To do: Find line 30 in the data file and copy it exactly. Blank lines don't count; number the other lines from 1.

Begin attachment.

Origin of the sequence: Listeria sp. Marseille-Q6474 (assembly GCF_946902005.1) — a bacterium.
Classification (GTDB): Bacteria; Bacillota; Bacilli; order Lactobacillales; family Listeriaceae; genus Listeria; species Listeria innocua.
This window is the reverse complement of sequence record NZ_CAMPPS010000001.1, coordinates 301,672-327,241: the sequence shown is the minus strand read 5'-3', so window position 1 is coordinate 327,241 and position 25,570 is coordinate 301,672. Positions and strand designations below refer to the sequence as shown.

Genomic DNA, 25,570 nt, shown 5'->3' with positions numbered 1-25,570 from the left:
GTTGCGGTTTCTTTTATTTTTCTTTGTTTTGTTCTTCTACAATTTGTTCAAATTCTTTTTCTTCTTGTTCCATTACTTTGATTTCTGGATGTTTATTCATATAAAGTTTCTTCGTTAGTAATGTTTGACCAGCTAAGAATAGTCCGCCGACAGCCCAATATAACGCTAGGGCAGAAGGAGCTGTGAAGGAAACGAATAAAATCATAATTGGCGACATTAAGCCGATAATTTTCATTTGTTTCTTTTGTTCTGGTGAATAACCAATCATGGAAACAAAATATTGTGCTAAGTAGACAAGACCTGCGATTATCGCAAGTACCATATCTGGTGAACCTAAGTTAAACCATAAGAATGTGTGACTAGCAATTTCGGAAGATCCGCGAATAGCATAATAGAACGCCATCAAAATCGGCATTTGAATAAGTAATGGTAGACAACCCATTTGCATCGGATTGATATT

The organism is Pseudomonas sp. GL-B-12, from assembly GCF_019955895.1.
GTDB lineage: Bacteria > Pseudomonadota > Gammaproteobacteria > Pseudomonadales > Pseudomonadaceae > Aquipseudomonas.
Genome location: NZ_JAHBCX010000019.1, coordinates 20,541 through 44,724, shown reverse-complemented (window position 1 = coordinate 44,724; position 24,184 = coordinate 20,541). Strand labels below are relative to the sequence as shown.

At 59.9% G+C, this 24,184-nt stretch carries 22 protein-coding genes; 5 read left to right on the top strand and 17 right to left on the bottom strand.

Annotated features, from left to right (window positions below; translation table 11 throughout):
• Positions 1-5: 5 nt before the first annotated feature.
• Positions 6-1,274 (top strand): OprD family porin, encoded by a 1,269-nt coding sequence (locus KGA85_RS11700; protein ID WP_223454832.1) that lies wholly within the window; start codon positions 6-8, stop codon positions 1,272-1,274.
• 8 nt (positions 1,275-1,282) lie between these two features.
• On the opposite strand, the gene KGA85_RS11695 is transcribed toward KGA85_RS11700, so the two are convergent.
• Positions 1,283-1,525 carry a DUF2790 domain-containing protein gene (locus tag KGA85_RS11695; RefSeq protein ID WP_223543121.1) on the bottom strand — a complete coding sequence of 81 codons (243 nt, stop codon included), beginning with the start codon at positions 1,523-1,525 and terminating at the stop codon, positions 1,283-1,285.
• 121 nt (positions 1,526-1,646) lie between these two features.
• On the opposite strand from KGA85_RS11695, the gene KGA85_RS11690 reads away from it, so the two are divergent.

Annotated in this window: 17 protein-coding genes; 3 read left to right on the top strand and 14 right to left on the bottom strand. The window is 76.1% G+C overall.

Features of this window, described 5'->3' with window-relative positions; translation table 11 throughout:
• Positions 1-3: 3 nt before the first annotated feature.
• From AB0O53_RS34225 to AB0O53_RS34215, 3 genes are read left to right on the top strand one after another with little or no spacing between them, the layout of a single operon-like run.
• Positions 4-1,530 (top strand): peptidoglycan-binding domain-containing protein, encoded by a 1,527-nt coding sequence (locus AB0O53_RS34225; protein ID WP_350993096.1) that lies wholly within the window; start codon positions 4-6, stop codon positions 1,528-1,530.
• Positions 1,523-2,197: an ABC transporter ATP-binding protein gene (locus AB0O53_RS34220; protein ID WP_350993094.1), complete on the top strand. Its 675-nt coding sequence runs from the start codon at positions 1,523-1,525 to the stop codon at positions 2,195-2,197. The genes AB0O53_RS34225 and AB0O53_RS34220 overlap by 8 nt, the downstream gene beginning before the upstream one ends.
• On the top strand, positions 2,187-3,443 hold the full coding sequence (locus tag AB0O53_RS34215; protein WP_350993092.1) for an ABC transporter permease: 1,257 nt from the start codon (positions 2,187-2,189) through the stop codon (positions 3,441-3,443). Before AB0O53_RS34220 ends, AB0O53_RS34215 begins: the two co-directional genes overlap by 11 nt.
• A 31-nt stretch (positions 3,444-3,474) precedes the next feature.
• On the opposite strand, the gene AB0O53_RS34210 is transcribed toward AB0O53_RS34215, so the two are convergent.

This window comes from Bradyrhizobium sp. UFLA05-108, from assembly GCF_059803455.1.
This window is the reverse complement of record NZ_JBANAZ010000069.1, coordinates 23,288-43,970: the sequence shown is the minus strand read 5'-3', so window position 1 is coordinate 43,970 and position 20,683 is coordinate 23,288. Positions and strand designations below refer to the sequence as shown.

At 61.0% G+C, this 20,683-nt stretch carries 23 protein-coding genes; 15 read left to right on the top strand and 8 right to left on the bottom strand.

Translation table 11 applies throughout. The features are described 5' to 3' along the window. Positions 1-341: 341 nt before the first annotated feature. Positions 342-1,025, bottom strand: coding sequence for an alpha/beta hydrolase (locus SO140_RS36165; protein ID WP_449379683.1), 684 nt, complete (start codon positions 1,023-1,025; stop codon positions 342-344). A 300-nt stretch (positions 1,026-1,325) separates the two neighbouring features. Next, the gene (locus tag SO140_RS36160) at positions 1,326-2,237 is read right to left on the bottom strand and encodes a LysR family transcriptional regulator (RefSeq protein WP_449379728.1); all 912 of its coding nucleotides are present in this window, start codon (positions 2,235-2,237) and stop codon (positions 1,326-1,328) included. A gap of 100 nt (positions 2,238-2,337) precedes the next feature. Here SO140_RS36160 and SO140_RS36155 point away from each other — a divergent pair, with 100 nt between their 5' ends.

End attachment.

Translation table 11 applies throughout. The features are described 5' to 3' along the window. Positions 1-341: 341 nt before the first annotated feature. Positions 342-1,025, bottom strand: coding sequence for an alpha/beta hydrolase (locus SO140_RS36165; protein ID WP_449379683.1), 684 nt, complete (start codon positions 1,023-1,025; stop codon positions 342-344). A 300-nt stretch (positions 1,026-1,325) separates the two neighbouring features. Next, the gene (locus tag SO140_RS36160) at positions 1,326-2,237 is read right to left on the bottom strand and encodes a LysR family transcriptional regulator (RefSeq protein WP_449379728.1); all 912 of its coding nucleotides are present in this window, start codon (positions 2,235-2,237) and stop codon (positions 1,326-1,328) included. A gap of 100 nt (positions 2,238-2,337) precedes the next feature. Here SO140_RS36160 and SO140_RS36155 point away from each other — a divergent pair, with 100 nt between their 5' ends.